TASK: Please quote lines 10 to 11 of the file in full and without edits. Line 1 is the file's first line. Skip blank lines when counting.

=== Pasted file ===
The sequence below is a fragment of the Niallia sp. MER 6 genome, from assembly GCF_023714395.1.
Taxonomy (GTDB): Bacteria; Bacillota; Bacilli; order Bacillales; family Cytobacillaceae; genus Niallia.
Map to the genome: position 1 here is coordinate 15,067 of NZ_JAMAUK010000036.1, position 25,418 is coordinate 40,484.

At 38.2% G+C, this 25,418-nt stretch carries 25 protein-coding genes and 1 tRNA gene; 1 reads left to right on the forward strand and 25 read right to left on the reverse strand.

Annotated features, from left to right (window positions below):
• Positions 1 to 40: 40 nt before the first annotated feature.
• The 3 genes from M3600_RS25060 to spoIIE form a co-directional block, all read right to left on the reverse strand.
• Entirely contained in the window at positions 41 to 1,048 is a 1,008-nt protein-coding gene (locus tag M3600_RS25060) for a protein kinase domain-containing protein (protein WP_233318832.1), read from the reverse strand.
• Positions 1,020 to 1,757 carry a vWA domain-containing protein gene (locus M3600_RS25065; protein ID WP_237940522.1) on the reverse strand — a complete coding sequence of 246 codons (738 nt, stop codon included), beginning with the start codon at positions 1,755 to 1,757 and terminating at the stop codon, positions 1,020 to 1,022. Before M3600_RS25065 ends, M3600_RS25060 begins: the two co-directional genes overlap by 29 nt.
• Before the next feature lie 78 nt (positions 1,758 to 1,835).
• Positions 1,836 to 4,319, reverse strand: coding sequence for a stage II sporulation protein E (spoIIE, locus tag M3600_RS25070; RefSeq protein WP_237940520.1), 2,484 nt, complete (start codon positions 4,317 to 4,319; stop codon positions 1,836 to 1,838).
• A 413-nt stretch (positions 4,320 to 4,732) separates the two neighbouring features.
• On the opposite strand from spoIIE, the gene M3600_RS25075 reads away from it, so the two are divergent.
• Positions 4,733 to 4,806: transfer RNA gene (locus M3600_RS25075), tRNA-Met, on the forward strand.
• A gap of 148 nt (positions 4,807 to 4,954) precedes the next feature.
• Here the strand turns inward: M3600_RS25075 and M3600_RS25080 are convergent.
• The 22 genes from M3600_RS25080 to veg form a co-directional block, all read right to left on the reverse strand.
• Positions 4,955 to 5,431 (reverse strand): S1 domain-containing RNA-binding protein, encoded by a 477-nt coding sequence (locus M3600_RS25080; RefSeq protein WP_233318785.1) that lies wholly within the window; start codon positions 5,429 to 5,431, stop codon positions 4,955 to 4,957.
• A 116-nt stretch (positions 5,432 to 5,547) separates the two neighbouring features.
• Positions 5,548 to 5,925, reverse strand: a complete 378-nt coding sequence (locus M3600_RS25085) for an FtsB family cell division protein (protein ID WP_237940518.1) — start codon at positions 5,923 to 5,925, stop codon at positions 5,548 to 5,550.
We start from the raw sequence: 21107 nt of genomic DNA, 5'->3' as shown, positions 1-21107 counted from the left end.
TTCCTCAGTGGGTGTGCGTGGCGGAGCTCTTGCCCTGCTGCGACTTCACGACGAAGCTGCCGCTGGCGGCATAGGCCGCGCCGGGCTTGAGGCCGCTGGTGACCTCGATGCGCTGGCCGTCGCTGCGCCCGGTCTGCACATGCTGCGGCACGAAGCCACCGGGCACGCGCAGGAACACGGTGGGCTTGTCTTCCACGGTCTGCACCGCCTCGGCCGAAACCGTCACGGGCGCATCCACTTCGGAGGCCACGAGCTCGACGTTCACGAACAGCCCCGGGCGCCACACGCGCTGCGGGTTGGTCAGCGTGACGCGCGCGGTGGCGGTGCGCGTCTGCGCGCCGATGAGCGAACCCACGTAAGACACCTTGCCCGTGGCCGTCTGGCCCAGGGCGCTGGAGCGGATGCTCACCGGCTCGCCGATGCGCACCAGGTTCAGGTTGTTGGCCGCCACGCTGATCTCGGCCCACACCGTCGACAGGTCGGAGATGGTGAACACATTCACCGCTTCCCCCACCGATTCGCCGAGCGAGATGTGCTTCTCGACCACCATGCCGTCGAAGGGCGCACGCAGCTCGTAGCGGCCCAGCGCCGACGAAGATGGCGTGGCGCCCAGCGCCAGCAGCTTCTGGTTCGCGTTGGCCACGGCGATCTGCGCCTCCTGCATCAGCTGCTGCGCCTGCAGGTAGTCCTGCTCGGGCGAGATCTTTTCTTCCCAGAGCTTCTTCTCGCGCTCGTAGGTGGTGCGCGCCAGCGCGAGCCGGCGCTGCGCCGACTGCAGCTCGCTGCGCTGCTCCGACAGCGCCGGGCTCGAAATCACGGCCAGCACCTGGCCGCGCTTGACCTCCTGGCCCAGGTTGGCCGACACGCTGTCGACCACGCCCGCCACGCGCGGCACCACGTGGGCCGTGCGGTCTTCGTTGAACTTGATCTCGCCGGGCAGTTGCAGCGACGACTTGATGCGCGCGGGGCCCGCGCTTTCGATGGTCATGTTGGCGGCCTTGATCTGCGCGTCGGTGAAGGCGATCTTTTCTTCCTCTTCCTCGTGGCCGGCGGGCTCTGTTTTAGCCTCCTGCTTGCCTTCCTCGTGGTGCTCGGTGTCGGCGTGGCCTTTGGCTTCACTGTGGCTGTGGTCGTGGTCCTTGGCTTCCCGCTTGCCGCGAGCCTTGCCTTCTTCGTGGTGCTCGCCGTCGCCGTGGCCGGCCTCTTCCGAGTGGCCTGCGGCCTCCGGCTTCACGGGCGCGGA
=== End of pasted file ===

• Before the next feature lie 78 nt (positions 1,758 to 1,835).
• Positions 1,836 to 4,319, reverse strand: coding sequence for a stage II sporulation protein E (spoIIE, locus tag M3600_RS25070; RefSeq protein WP_237940520.1), 2,484 nt, complete (start codon positions 4,317 to 4,319; stop codon positions 1,836 to 1,838).